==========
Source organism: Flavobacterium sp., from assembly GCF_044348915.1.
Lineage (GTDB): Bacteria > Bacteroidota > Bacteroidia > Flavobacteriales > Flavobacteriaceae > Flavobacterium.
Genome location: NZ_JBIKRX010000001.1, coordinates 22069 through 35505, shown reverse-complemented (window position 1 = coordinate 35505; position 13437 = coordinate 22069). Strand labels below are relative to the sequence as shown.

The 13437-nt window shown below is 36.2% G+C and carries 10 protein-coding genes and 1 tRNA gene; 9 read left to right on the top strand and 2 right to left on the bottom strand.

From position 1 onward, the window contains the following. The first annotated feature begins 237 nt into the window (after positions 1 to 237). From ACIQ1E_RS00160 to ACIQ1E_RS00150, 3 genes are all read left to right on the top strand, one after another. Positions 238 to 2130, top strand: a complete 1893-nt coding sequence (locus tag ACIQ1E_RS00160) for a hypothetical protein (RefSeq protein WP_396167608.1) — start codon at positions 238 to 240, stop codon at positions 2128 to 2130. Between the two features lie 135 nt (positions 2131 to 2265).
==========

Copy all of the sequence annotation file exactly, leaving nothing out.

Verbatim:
Source organism: Flavobacterium sp., from assembly GCF_044348915.1.
Lineage (GTDB): Bacteria > Bacteroidota > Bacteroidia > Flavobacteriales > Flavobacteriaceae > Flavobacterium.
Genome location: NZ_JBIKRX010000001.1, coordinates 22069 through 35505, shown reverse-complemented (window position 1 = coordinate 35505; position 13437 = coordinate 22069). Strand labels below are relative to the sequence as shown.

The 13437-nt window shown below is 36.2% G+C and carries 10 protein-coding genes and 1 tRNA gene; 9 read left to right on the top strand and 2 right to left on the bottom strand.

From position 1 onward, the window contains the following. The first annotated feature begins 237 nt into the window (after positions 1 to 237). From ACIQ1E_RS00160 to ACIQ1E_RS00150, 3 genes are all read left to right on the top strand, one after another. Positions 238 to 2130, top strand: a complete 1893-nt coding sequence (locus tag ACIQ1E_RS00160) for a hypothetical protein (RefSeq protein WP_396167608.1) — start codon at positions 238 to 240, stop codon at positions 2128 to 2130. Between the two features lie 135 nt (positions 2131 to 2265).